“For him to have stood there in his tuxedo with a smile on his face accepting an award knowing that men and women had lost jobs. Those are not our values,” Treasurer Steven Grossman said at a press conference outside the State House.

Grossman, who as a candidate denounced Coakley’s economic development plan as “fake” during the Democratic primary, was deployed by the Coakley campaign to reinforce her campaign’s message.

“Charlie Baker is the ‘I will outsource jobs’ candidate for governor. Martha Coakley is the jobs creator. And it seems to me that the fundamental difference between Martha Coakley and Charlie Baker is which one of these candidates will stay true to our Massachusetts values,” Grossman said.

Grossman said Coakley had “done her homework” since he made those negative comments about her jobs plan during the primary, and said he was confident in her strategy to promote economic growth.

>>> For video of Grossman’s press conference, go to: <<<

A pro-Coakley super PAC on Wednesday also put out a new television spot criticizing Baker’s 94 percent rating from the state affiliate of the National Rifle Association and for authoring budgets under Gov. Weld that the group said cut as much as $100 million from public education.

“That super PAC ad was stunning in some respects,” Baker said, noting that he supported a state ban on assault weapons as well as the anti-gun violence legislation passed this summer by the Legislature. He said, “I’m thrilled to have the endorsement of (former New York City Mayor) Michael Bloomberg who is one of most significant gun control advocates in the United States.”

Harvard Pilgrim’s decision to contract with an outside firm for IT support is not unlike what the state Health Connector has done as it works to rebuild the state’s health exchange website. The state’s $102 million contract with the IT vendor Optum, which was authorized by Patrick administration officials, includes a provision for 250 customer service jobs to be located in a call-center in Phoenix.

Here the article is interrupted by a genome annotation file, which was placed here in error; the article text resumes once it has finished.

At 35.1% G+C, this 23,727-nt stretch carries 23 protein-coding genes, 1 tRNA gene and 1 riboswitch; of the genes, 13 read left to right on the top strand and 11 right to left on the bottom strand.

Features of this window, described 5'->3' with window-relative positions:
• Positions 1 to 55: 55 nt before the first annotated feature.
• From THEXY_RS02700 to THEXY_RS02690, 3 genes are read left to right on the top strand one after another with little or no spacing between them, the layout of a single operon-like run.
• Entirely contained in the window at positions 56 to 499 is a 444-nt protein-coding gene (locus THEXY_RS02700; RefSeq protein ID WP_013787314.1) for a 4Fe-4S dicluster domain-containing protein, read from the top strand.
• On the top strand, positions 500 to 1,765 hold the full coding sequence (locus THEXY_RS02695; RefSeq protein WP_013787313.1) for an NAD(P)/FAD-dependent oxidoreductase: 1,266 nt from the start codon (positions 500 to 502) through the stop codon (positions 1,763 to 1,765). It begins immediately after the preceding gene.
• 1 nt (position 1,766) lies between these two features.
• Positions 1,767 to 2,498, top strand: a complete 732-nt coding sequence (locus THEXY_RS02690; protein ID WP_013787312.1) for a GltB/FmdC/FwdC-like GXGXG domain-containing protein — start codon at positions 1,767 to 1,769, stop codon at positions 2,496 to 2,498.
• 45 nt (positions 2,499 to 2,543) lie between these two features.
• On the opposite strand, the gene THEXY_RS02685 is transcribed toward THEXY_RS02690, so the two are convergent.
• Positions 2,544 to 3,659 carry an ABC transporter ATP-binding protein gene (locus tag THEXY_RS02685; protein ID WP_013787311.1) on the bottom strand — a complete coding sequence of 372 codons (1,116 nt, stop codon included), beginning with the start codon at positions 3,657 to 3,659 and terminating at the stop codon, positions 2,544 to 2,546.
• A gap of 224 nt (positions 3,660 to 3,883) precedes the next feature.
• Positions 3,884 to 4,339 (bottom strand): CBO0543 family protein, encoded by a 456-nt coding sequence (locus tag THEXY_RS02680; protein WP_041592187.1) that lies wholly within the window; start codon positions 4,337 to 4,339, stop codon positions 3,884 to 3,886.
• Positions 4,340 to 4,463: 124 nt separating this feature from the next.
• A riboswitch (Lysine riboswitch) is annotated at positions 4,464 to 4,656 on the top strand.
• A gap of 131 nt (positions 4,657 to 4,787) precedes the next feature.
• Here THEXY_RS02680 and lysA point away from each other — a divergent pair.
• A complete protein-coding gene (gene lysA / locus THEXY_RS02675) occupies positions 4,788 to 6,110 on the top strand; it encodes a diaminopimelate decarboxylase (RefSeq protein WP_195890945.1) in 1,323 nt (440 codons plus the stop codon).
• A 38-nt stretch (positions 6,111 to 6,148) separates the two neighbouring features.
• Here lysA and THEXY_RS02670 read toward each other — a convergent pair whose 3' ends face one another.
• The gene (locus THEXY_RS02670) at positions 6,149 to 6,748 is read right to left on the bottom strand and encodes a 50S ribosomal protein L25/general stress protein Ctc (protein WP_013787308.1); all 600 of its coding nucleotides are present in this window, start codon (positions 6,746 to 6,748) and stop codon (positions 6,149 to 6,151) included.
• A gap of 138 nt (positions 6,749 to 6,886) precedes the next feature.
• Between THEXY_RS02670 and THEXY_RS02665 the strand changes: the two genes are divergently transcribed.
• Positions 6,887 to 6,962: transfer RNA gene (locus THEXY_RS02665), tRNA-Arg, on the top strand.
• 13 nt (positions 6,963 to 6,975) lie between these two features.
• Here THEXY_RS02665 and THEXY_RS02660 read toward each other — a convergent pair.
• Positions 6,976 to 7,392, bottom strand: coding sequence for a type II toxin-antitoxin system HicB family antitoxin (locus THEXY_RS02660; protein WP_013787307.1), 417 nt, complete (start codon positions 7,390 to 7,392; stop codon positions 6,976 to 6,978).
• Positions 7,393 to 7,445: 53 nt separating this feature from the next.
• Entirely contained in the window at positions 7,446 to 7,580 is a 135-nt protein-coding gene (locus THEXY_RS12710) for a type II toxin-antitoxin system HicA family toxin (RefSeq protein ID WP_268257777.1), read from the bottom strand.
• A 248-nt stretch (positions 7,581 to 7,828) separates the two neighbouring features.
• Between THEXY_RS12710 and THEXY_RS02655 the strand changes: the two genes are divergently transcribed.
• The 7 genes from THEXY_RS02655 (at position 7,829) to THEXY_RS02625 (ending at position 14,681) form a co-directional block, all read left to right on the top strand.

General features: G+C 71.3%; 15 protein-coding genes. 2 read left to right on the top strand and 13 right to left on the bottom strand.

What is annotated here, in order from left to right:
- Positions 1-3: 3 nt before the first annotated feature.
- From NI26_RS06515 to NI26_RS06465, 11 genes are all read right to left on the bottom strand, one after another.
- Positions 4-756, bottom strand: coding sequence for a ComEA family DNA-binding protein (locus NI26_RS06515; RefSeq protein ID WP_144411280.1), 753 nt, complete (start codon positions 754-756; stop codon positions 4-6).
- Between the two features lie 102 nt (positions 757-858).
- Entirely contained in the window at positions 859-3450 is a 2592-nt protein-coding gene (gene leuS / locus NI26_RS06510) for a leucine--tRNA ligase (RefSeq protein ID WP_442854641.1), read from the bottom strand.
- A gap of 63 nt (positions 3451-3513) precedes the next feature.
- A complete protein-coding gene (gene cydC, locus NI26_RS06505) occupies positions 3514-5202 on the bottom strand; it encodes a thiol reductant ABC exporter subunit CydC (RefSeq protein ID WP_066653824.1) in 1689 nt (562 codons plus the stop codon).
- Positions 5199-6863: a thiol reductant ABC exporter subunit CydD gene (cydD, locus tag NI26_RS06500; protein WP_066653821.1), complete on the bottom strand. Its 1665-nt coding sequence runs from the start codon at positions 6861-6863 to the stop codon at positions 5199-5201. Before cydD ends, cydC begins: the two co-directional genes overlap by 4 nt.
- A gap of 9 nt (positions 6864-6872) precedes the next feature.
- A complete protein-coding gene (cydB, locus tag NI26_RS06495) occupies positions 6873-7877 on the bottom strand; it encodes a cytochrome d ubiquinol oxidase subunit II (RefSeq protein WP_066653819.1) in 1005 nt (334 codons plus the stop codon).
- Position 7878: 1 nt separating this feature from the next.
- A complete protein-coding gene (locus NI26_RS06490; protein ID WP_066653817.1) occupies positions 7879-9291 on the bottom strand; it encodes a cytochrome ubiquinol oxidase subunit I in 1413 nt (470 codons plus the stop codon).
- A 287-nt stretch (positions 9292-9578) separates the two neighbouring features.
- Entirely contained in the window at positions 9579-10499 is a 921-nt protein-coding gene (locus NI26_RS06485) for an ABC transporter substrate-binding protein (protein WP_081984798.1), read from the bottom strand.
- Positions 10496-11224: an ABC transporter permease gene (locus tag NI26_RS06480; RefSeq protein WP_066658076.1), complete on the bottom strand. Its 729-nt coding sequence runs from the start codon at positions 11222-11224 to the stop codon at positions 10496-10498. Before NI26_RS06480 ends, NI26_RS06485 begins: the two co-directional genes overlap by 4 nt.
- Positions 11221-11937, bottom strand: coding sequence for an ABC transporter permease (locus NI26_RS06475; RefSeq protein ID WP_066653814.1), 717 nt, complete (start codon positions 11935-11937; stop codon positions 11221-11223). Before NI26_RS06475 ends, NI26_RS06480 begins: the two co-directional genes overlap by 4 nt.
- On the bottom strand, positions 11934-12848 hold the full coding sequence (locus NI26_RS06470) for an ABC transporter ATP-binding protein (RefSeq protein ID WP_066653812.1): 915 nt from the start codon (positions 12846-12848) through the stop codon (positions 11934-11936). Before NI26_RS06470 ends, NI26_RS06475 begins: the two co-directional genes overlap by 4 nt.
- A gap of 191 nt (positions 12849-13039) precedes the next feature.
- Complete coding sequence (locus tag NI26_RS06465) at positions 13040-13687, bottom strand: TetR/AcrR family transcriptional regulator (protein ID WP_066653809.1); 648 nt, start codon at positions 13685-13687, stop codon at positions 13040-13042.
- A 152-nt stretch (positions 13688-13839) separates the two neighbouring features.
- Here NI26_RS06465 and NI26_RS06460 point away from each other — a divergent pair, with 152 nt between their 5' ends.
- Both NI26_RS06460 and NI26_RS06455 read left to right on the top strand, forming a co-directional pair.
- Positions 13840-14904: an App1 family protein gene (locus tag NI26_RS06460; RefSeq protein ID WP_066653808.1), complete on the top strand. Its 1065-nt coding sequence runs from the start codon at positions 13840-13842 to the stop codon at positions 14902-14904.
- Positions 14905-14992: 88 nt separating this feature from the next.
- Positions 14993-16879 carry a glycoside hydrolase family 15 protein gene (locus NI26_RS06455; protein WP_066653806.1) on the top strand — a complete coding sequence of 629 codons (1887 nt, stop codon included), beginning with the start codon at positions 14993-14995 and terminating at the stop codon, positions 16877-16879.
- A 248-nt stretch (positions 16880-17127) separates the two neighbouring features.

When asked this week, Coakley said she disagrees with that provision of the Optum contract, and Grossman called it a “no bid contract” that might have looked different under a Coakley administration.

The Patrick administration says it tried to keep those jobs in Massachusetts, but could not be confident in the availability of qualified customer service representatives to fill those jobs.

“Martha Coakley did not support that Optum contract, nor did I. I think it was the wrong thing to have done and so does she,” Grossman said.Baker accused Coakley of hiding behind misleading ads. “The Attorney General should stand up for Massachusetts jobs and instruct her appointees on the Health Connector board to immediately halt their plans to outsource Massachusetts taxpayer funded jobs,” he said in a statement.

While Baker defended Harvard Pilgrim’s relationship with Perot Systems, and its successor Dell, as an outside vendor for services, Baker would not specifically say, if elected, whether he would pursue increased privatization of government services, as he and former Gov. Bill Weld did controversially in the 1990s.

“My primary focus is making management, making government work better and that’s the way I’m coming at this,” Baker said.

Baker campaigned in Roxbury on Thursday with former state Sen. Bill Owens, former U.S. District Court Judge Joyce Alexander Ford, VietAid Executive Director Nam Pham, Suffolk University Executive in Residence Richard Taylor and Robert Lewis Jr., a former Boston Foundation program director who runs a non-profit called Home BASE, using sports to engage youth and young men in Roxbury, Dorchester and Mattapan.